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The History of Pecans In America

The History of Pecans In America

Did you know pecans are the only tree nut native to North America?  The origin of the pecan can be traced back as early as the 1500s and was named by Native Americans.  The word pecan is derived from the Algonquin tribe's word "pacane" which translates to "nuts requiring a stone to crack”.  Native Americans were the first to cultivate and utilize wild pecans and their trees.  They highly valued pecans for their delicious taste, nutritional content, and because they were easier to shell than other North American nut species.  They even used pecans to make a fermented drink called “Powcohicora".
Between the late 1600's and the early 1700s, Spanish colonists cultivated pecan orchards.  The 1700s were an important time period for pecans.  In 1772, Long Island, New York, became the location where the first pecan trees were planted in the United States.  In 1775, George Washington planted pecan trees and so did Thomas Jefferson in 1779.  By the end of the 1700s, pecans became increasingly popular, and therefore their economic potential was realized.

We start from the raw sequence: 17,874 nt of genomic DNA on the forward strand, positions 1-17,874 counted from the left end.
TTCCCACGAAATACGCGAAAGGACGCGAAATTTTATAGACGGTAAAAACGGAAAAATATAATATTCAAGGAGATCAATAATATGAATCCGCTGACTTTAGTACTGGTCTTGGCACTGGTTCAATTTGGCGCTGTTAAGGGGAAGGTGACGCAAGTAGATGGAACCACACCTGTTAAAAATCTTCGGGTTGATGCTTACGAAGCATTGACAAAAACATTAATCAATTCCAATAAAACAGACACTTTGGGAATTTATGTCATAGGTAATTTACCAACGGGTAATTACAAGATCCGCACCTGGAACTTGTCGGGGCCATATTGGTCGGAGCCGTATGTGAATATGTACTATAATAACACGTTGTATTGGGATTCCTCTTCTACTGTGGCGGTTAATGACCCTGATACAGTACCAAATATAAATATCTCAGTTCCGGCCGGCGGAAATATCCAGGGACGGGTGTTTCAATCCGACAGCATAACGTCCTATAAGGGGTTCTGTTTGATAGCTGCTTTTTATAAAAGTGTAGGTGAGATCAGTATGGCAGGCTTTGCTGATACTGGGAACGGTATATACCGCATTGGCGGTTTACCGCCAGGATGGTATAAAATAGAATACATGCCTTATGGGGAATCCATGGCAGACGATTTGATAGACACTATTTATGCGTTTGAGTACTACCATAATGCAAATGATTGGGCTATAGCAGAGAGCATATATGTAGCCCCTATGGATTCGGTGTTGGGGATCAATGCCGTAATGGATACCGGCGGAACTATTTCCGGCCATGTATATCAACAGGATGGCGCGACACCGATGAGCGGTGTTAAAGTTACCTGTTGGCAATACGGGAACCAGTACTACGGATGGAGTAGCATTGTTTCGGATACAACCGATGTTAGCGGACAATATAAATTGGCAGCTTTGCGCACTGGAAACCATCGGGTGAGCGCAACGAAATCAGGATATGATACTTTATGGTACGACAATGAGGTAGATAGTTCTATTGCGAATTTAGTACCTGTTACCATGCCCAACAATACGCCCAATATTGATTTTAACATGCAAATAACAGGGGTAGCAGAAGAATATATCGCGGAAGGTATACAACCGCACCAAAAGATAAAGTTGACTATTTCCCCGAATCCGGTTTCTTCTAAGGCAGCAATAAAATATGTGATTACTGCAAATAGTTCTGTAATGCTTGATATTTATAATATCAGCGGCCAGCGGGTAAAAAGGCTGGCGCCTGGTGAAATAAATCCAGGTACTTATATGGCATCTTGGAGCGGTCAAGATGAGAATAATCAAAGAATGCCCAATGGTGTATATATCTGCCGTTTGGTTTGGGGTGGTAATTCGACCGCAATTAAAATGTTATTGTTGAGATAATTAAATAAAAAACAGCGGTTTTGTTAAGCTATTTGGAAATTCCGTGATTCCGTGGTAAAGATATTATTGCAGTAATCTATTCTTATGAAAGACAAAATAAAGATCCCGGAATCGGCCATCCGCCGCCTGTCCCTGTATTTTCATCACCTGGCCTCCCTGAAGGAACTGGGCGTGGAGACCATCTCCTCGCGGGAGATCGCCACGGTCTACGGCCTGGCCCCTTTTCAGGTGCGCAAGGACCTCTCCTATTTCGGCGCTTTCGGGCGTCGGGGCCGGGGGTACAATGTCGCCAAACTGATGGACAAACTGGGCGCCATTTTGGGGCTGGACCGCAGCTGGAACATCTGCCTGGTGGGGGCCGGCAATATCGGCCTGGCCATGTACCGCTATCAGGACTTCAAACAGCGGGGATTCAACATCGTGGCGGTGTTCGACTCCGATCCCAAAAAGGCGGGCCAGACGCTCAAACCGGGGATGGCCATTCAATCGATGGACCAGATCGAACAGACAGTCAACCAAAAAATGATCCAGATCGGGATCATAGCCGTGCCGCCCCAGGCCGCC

In 1802, pecans were exported by the French to the West Indies.  In 1822, a man from South Carolina named Abner Landrum discovered a new pecan budding technique.  This allowed pecan plants to unite with a growing wild plant by placing it in close contact, thus creating a superior nut. For some reason, this was forgotten until 1876.  It was then an African-American slave gardener from Louisiana, named Antoine successfully recreated this grafting technique. The Best Pecan Exhibited award at the Philadelphia Centennial Exposition in 1876 went to Antoine and his seeds were the first official planting of improved pecans.
From then on, the growth and spreading of these trees were gradual.  However, in 1880, the pecan industry began to boom when Louisiana and Texas nurserymen learned of pecan grafting and began propagation on a commercial level.
The pecan industry has steadily increased since 1920 when commercial processing began.  It has risen from 2.2 million pounds to around 300 million pounds today. The United States is the world's largest producer of pecans and they are exported worldwide.  It's easy to see why this is the case because pecans are a versatile nut that can easily be added to salads, desserts, and other delectable recipes.
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